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In You Win or You Die Jeor Mormont says:

You came to us as outlaws, poachers, rapers, killers, thieves. You came alone, in chains, without friends or honor. You came to us rich and you came to us poor. Some of you bear the names of proud Houses, others only bastard names or no names at all. It does not matter. All that is in the past. Here on the Wall we are all one House.

The general theme is you leave what you were behind and become a member of the Night's Watch. However despite leaving their former lives in disgrace people like Lord Mormont, Lord Janos Slynt and Ser Alliser Thorne keep their titles. In fact I've just finished A Storm of Swords and they gave Jon a particularly hard time for not addressing Slynt with the proper title!

If their previous lives and homes are wiped away, why are there still so many titles on the wall?

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    Granting someone their due title is a matter of courtesy, not a legal duty. A Knight remains a Knight, black or no, therefore a Ser. A Lordling remains a Lordling, Black or no. They only relinquish their claims, they do not relinquish their titles. Samwell was also referred to by Ser Denys Mallister as "My Lord of Tarly". Lord is just a courtesy, for example, children of Lords who are not Lords themselves are addressed as Lords e.g. Theon, Bran, Rickon, Jaime etc. – Aegon Sep 8 '17 at 11:27
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    Jon getting tough time was because Ser Thorne was bit of a W***er. Jon just granted the title to get it over with. You may have noticed how Jon then repeatedly slips the world "My Lord" in his statement, probably intentionally to annoy Janos Slynt. – Aegon Sep 8 '17 at 11:29
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    On the Wall they are indeed on house as They are brothers. As Yoren told Eddard that Benjen's blood runs black so it makes him as much as his brother as he is Eddard's. That doesn't mean their previous house names are forgotten. Only Order that gives up family names is the Citadel e.g. Maester Aemon doesn't carry his last name. Septons also give up their last names IIRC, High Septons have no name at all. NW recruits on the other hand, give up crowns, lands, claims but not their house name. – Aegon Sep 8 '17 at 11:32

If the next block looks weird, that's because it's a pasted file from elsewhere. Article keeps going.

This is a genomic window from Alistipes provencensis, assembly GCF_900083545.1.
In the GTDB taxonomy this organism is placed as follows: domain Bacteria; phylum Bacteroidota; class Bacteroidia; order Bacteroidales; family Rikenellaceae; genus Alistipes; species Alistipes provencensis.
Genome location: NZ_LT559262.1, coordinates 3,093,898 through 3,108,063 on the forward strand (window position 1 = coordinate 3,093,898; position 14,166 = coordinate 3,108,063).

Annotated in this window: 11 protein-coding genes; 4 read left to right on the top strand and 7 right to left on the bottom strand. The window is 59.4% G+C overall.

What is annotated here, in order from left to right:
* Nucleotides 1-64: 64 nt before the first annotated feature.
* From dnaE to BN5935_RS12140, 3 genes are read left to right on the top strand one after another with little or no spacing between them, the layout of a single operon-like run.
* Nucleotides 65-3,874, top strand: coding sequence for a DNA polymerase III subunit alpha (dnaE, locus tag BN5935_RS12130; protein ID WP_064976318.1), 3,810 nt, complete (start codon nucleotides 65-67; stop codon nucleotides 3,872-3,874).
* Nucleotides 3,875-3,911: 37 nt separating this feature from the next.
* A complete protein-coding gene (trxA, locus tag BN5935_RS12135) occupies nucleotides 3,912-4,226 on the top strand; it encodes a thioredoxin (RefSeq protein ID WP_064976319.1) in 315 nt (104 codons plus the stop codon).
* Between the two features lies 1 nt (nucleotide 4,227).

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    Also Jeor Mormont chose NW by choice, not forced out of disgrace. Also by titles in the first comment, I mean verbal aristocratic titles, not landed titles. – Aegon Sep 8 '17 at 11:33
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Their previous lives are NOT wiped away.

Lord Commander Mormont is not saying you must give up your houses, as that is not the case for the Night's Watch. As TheLethalCoder said, he is merely saying that everyone comes as equal.

Some of you bear the names of proud Houses, others only bastard names or no names at all. It does not matter. All that is in the past. Here on the Wall we are all one House.

Outside the wall, those with the names of proud Houses would be considered superior to bastards which would be considered superior to those without any names. At the wall however, none of this matters, they are all equal regardless of previous rank.

As for why Jon was given a hard time for not giving Lord Slynt his proper title, those who have been knighted or given Lordship before swearing their vows at the Wall keep their titles. Lord Mormont was Lord Mormont at the wall before he became Lord Commander, similarly, Ser Alliser Thorne was knighted during the Targaryen rule and fought along side the Royalists during Robert's Rebellion

Alliser was a knight of House Thorne in the crownlands and fought on the side of House Targaryen during Robert's Rebellion.
A Wiki of Ice and Fire - Sir Alliser Thorne

Ser Alliser Thorne did not lose his title when he came to the wall, just like Lord Slynt didn't.

As for the words in the oath quoted by TheLethalCoder,

I shall wear no crowns and win no glory.

This simply means that they will not take any more crowns. They forsake their right to be the heir of their house or the Seven Kingdoms when they come to the wall. They can no longer return to their houses and take up the Lordship of their house. As for win no glory. They will not be raised for their glory in battle, they will gain no lands and no titles. They live to serve the Night's Watch and will die serving the Night's Watch.

The only orders where your House is removed his with the Maesters and the Faith, they only retain their first name, this led Maester Aemon to lead a forgotten life as the Last Targaryen living in Westeros. Otherwise, only the High Septon has to give up their name entirely. Although this seems to have been contradicted by the final episode of Season 7.

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    I still don't get it. They are no longer your superiour, ... but you still have to address them by their proper title? – Worse_Username Sep 8 '17 at 18:16